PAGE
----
The agency said it was lifting India’s rating to Baa2 from Baa3 and changed its rating outlook to stable from positive as risks to India’s credit profile were broadly balanced.
Moody’s upgrade, its first since January 2004, moves India’s rating to the second lowest level of investment grade.
The upgrade is a shot in the arm for Prime Minister Narendra Modi’s government and the reforms it has pushed through, and it comes just weeks after the World Bank moved India up 30 places in its annual ease of doing business rankings.
All Indian markets including stocks, bonds and rupee rallied on the ratings upgrade.
“It seems like Santa Claus has already opened his bag of goodies,” said Lakshmi Iyer, head of fixed income at Kotak Mutual Fund said.
“The move is overall positive for bonds which were caught in a negative spiral. This is a structural positive which would lead to easing in yields across tenors,” she said.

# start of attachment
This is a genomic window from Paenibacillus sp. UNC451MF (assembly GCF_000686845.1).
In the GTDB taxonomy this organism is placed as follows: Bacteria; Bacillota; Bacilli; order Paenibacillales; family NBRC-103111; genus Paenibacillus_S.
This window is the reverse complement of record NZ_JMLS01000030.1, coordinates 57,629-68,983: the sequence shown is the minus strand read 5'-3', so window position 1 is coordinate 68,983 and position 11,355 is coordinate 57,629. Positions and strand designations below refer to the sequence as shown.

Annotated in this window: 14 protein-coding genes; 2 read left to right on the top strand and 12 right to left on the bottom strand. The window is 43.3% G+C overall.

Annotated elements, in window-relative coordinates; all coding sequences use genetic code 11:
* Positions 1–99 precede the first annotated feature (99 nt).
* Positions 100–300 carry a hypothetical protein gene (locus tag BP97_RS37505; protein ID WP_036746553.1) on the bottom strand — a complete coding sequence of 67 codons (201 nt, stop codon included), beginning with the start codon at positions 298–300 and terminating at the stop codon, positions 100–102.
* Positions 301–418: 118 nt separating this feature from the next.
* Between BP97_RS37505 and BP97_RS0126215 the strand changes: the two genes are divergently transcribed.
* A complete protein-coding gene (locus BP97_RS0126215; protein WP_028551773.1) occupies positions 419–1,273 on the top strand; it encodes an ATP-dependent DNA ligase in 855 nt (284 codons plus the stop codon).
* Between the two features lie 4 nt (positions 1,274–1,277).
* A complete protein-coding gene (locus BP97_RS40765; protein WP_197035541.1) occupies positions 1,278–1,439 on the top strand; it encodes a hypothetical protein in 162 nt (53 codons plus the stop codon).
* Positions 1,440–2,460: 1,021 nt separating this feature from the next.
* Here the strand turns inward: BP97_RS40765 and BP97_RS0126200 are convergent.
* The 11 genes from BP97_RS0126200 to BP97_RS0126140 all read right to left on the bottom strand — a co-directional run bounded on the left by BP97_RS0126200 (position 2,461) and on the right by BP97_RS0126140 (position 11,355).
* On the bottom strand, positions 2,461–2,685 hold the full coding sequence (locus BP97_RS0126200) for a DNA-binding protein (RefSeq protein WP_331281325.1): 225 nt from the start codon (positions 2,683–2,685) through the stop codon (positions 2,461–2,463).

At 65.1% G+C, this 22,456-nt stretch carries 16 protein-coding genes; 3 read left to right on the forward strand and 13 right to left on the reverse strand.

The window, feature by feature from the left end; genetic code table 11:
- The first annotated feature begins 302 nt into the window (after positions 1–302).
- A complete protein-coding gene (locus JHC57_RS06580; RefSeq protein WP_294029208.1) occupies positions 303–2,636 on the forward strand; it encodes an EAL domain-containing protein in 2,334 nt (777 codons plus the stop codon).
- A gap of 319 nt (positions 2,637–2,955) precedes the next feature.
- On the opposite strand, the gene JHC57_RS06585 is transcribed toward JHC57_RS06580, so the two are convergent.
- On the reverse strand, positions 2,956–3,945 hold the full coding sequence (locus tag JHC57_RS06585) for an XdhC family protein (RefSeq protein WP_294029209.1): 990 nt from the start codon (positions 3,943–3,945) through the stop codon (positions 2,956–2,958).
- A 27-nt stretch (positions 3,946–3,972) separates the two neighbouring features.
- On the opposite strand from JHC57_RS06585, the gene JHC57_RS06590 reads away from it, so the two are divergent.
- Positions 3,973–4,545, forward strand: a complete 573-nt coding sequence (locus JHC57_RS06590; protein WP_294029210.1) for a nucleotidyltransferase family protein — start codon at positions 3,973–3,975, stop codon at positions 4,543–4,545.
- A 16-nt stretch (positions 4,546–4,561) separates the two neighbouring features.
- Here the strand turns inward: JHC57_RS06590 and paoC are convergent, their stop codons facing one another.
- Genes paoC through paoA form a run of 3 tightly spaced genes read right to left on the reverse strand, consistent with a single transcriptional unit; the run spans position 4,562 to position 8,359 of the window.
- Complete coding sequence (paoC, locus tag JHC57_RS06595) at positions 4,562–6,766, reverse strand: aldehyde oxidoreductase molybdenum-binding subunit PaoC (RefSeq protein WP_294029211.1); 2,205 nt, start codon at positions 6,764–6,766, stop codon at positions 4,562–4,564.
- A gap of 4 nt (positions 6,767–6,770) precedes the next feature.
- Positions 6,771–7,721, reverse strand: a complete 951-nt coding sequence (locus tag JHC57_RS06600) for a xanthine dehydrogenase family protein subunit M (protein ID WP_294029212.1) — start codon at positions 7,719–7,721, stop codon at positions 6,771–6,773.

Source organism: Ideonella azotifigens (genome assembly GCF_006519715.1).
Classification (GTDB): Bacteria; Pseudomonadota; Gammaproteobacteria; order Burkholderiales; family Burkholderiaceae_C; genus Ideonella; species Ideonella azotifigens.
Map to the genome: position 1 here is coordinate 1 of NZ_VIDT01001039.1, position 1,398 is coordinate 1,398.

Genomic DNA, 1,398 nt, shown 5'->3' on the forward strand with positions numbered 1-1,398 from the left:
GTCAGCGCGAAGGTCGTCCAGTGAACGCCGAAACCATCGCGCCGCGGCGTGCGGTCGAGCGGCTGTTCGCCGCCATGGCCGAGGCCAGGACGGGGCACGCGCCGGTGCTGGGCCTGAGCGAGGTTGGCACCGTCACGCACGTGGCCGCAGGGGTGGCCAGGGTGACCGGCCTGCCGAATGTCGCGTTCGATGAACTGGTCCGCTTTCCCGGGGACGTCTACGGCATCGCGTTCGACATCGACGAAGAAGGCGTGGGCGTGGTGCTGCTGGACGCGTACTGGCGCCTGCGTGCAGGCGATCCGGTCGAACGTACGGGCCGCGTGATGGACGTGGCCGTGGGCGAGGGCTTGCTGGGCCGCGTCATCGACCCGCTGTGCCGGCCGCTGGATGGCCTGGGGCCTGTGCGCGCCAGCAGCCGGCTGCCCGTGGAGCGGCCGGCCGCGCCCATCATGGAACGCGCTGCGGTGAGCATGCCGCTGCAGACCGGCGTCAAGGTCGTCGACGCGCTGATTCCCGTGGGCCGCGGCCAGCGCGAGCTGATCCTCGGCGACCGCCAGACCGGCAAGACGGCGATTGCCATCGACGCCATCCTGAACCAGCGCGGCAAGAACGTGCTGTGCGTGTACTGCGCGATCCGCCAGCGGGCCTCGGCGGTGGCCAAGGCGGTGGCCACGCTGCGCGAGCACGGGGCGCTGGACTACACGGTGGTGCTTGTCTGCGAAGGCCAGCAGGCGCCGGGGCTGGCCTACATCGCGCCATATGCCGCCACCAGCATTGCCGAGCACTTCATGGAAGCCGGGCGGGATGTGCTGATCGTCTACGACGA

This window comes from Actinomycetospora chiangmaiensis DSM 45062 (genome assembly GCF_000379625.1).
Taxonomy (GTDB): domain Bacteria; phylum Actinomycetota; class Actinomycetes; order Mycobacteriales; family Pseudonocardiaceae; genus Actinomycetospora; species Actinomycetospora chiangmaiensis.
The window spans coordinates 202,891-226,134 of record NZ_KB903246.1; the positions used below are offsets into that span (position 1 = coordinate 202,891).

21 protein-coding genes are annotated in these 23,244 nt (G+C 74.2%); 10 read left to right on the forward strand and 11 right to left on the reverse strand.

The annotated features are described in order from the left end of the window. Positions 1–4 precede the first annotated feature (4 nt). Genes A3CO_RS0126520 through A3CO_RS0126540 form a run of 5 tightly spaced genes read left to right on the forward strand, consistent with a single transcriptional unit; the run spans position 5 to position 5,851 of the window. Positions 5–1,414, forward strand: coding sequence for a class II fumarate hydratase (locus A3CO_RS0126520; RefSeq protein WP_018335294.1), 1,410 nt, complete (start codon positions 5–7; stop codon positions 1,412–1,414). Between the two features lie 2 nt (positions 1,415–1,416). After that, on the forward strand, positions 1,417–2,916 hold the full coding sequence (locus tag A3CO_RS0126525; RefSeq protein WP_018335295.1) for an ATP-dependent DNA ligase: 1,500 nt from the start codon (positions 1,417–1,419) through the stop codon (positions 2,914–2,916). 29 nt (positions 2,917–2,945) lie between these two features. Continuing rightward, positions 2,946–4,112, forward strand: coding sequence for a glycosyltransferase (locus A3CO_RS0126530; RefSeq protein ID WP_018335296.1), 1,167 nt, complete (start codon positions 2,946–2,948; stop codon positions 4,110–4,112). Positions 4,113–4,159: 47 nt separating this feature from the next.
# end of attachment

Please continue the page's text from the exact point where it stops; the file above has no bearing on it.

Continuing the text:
Last year, India lobbied hard with Moody’s for an upgrade, but failed. The agency raised doubts about the country’s debt levels and fragile banks, and declined to budge despite the government’s criticism of their rating methodology.
The government cheered the upgrade on Friday with Economic Affairs Secretary S. Garg telling reporters the rating upgrade was a recognition of economic reforms undertaken over three years.
Moody’s said the recently-introduced goods and services tax (GST), a landmark reform that turned India’s 29 states into a single customs union for the first time, will boost productivity by removing barriers to inter-state trade.
“In the meantime, while India’s high debt burden remains a constraint on the country’s credit profile, Moody’s believes that the reforms put in place have reduced the risk of a sharp increase in debt, even in potential downside scenarios,” the ratings agency said in a statement.
Still, some market participants questioned the timing of the move.
“The timing is little dicey for the upgrade given that there are lot of concerns over the government’s fiscal discipline,” said a foreign bank dealer, adding he did not expect other agencies to follow Moody’s.
Moody’s said it expects India’s real GDP growth to moderate to 6.7 percent in the fiscal year ending in March 2018 from 7.1 percent a year earlier.
The agency also raised India’s local currency senior unsecured debt rating to Baa2 from Baa3 and its short-term local currency rating to P-2 from P-3.